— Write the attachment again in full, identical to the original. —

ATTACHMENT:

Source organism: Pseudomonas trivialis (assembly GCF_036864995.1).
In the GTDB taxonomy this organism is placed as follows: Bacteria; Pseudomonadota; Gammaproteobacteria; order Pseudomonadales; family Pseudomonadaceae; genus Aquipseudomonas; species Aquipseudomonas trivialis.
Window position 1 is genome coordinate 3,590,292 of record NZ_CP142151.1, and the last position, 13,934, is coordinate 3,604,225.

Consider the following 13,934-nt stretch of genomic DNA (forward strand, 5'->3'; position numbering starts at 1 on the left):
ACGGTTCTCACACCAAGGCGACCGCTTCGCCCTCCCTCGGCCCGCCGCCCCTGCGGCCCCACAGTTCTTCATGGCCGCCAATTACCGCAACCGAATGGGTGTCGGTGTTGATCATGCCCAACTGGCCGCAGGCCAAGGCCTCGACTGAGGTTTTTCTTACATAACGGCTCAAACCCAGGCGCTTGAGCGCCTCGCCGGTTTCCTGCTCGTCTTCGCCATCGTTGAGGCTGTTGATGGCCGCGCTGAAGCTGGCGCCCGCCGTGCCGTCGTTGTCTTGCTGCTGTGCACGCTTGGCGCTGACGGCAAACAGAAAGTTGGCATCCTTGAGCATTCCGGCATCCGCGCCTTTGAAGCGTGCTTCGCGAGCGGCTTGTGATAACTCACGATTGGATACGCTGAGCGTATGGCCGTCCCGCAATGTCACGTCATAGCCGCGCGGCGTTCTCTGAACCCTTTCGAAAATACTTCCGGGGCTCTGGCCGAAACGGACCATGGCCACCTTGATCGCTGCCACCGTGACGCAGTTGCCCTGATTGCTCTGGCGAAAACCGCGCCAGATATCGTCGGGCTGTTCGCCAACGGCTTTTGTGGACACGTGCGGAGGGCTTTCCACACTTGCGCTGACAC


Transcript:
Source organism: Pseudomonas trivialis (assembly GCF_036864995.1).
In the GTDB taxonomy this organism is placed as follows: Bacteria; Pseudomonadota; Gammaproteobacteria; order Pseudomonadales; family Pseudomonadaceae; genus Aquipseudomonas; species Aquipseudomonas trivialis.
Window position 1 is genome coordinate 3,590,292 of record NZ_CP142151.1, and the last position, 13,934, is coordinate 3,604,225.

Consider the following 13,934-nt stretch of genomic DNA (forward strand, 5'->3'; position numbering starts at 1 on the left):
ACGGTTCTCACACCAAGGCGACCGCTTCGCCCTCCCTCGGCCCGCCGCCCCTGCGGCCCCACAGTTCTTCATGGCCGCCAATTACCGCAACCGAATGGGTGTCGGTGTTGATCATGCCCAACTGGCCGCAGGCCAAGGCCTCGACTGAGGTTTTTCTTACATAACGGCTCAAACCCAGGCGCTTGAGCGCCTCGCCGGTTTCCTGCTCGTCTTCGCCATCGTTGAGGCTGTTGATGGCCGCGCTGAAGCTGGCGCCCGCCGTGCCGTCGTTGTCTTGCTGCTGTGCACGCTTGGCGCTGACGGCAAACAGAAAGTTGGCATCCTTGAGCATTCCGGCATCCGCGCCTTTGAAGCGTGCTTCGCGAGCGGCTTGTGATAACTCACGATTGGATACGCTGAGCGTATGGCCGTCCCGCAATGTCACGTCATAGCCGCGCGGCGTTCTCTGAACCCTTTCGAAAATACTTCCGGGGCTCTGGCCGAAACGGACCATGGCCACCTTGATCGCTGCCACCGTGACGCAGTTGCCCTGATTGCTCTGGCGAAAACCGCGCCAGATATCGTCGGGCTGTTCGCCAACGGCTTTTGTGGACACGTGCGGAGGGCTTTCCACACTTGCGCTGACAC